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Global Warming column

We Want to Call our Own Shots,
but We Should Do So Responsibly

Printed in the Kansas City Star on November 6, 2009.

The global warming debate has become an ideological battle of dueling facts and Web sites. Lost in all the noise is the real reason to care about the environment. Whether you believe global warming is real or not, what matters most is handing off a better world to our children.

We Americans don't like being preached to. What I drive is my business, what I eat is mine to decide, and so on. At heart we're a libertarian nation when it comes to personal choices.

That attitude is helping create deeper skepticism about global warming. According to a new Pew Research Center poll, only 57% of respondents now believe there's solid evidence of global warming, down from a high of 77%, and only 36% agree human activity is behind any temperature change.

Opponents of climate change legislation have been successful, with media campaigns that use a lot of dubious science to supposedly debunk real science. For example, one of their talking points is that there is no scientific consensus about global warming. In reality, 97% of climatologists — real scientists, with peer-reviewed published papers, not someone running a Web site — agree that human activity is changing our planet's climate for the worse. Our own National Academy of Science, along with the National Aeronautics and Space Administration (NASA), agrees with this scientific consensus.

Yet the "debate" continues. A popular book, "SuperFreakonomics," helped spout a theory that temperatures have actually cooled over the last 10 years. The science behind this claim is to compare 1998, one of the hottest years on record, with subsequent years. Back to real science: the National Ocean and Atmospheric Administration debunked the new theory, pointing out 1998 was an anomaly.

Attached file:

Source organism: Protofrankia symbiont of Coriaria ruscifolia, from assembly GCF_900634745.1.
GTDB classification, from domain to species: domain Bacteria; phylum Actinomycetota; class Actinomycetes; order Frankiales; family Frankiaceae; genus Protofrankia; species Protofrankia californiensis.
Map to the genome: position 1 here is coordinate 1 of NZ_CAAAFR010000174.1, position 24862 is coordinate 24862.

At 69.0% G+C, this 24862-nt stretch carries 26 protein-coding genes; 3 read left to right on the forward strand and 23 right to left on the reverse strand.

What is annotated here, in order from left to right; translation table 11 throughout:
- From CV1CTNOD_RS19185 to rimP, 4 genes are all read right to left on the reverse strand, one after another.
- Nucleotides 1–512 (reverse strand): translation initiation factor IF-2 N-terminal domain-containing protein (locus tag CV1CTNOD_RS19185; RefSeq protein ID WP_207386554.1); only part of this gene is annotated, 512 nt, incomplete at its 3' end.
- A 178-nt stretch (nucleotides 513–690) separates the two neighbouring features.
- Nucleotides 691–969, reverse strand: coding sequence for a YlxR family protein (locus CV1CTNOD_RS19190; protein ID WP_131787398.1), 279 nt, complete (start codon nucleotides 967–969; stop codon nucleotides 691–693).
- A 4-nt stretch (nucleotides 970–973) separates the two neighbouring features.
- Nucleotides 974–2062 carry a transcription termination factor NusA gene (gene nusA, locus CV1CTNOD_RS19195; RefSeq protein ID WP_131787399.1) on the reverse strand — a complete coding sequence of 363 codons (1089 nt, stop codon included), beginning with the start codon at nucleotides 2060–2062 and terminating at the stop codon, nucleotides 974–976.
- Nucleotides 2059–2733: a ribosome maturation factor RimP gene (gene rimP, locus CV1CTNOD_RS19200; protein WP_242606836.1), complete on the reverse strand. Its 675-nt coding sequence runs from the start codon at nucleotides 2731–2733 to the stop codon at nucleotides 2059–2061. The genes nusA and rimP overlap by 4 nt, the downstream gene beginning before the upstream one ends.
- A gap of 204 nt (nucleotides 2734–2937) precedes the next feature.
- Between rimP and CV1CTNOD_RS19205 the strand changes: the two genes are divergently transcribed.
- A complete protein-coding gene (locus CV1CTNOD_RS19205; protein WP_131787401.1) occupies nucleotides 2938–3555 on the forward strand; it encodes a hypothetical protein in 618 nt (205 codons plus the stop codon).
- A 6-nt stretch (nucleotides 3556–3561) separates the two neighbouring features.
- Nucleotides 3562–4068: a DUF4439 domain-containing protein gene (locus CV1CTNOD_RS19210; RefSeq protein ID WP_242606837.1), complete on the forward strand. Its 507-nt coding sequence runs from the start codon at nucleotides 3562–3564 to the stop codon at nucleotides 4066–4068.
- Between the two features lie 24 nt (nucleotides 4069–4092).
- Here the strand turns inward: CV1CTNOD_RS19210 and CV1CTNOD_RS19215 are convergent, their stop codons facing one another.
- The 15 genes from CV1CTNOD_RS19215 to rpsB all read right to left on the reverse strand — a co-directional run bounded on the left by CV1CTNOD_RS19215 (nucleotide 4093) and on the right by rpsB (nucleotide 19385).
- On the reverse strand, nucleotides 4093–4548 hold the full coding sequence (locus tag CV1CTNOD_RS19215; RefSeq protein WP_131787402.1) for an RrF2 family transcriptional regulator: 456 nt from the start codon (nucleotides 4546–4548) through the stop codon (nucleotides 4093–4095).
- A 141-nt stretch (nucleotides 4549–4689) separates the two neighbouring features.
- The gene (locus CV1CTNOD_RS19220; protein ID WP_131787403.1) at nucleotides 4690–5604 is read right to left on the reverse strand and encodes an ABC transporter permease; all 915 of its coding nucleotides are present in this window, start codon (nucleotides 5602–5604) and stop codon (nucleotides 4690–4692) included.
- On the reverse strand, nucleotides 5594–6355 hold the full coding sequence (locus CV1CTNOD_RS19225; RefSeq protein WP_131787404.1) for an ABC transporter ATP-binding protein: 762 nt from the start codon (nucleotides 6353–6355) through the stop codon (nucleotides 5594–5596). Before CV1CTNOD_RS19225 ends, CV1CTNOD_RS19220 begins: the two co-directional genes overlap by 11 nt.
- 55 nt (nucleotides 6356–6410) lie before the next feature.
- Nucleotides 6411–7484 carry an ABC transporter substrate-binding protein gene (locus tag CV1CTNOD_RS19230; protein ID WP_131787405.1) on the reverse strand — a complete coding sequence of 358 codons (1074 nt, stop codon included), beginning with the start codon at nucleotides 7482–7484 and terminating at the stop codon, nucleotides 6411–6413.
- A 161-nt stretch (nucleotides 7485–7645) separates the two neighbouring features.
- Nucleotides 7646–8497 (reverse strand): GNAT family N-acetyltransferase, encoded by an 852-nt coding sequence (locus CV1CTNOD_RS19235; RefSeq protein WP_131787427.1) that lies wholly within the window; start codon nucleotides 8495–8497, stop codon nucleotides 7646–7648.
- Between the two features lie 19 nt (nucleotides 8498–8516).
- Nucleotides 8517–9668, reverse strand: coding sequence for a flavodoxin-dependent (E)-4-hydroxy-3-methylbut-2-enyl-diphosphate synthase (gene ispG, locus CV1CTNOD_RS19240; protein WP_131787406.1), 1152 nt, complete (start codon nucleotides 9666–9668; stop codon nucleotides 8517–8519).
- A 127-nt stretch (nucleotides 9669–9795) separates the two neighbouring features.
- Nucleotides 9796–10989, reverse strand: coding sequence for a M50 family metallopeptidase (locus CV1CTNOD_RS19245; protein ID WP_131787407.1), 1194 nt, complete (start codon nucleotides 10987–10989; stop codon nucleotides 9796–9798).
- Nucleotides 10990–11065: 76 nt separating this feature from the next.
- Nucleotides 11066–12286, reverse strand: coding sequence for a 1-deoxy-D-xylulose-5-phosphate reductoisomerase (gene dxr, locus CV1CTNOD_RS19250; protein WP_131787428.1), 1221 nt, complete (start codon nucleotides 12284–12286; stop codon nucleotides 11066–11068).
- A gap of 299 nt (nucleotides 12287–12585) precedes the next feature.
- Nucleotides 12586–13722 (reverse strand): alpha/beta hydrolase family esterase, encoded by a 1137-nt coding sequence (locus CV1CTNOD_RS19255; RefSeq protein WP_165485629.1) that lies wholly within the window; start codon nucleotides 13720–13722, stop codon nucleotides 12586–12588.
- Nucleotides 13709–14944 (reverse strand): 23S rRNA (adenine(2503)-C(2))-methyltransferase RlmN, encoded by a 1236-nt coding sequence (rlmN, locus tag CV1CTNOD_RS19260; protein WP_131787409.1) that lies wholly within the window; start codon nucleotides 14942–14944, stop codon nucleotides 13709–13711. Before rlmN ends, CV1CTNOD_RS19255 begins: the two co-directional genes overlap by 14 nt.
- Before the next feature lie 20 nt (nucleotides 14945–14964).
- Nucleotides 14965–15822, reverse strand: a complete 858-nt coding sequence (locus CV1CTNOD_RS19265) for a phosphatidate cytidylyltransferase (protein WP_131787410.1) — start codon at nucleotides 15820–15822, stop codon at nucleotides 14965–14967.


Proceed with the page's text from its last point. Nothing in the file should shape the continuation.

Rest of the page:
Another popular theory, that it's all part of normal temperature change over thousands of years, has also been debunked by real scientists at NASA, who have shown the current trend is outside the normal cycles. That real trend, in the last 10 years, and over the last 30 years, continues to be temperatures rising, arctic ice melting, polar bears dying.

I'm a firm believer in this real science, and the need for concrete action. I understand the urge to say "leave me alone." But no one lives in a bubble, except that big bubble called Earth. Our choices affect each other. It"s a matter of personal responsibility, because there's a social cost attached to everything we buy and do. That social cost includes the energy resources, effect on global warming, and pollution caused by what we use.

Why not let the free market solve the problem? Because the free market doesn't take social costs into account, so it needs some help there. This is nothing new. Our whole history has been about making reasonable adjustments to free market forces. We leaven raw capitalism with our humanity. It's why the elderly aren't left to fend for themselves, or very few starve in this country.

Cap-and-trade systems allow everyone to help pay for their choices, by building in a social cost price tag. If there are legitimate reasons for certain uses, there can be tax credits. It's the responsible and patriotic thing to do, to think beyond yourself and accept your impact on the world.

There are tough political issues to be debated. What can our economy handle, will there be a negative or positive effect on jobs, who should pay what? The harder choices are the personal ones. No one likes to be told what to do, what to buy, what to eat.

It should be your choice. But if it's no big skin off your nose, why not make a positive choice to hand off a better planet to your children? Why not use that reusable bag, skip beef once a week, change that shower head, use those funny light bulbs? The next time you go to buy a car, why not take a good look at the gas mileage?

Don't do it because Al Gore or some environmentalist told you to. Do it because it's the right thing to do for your kids.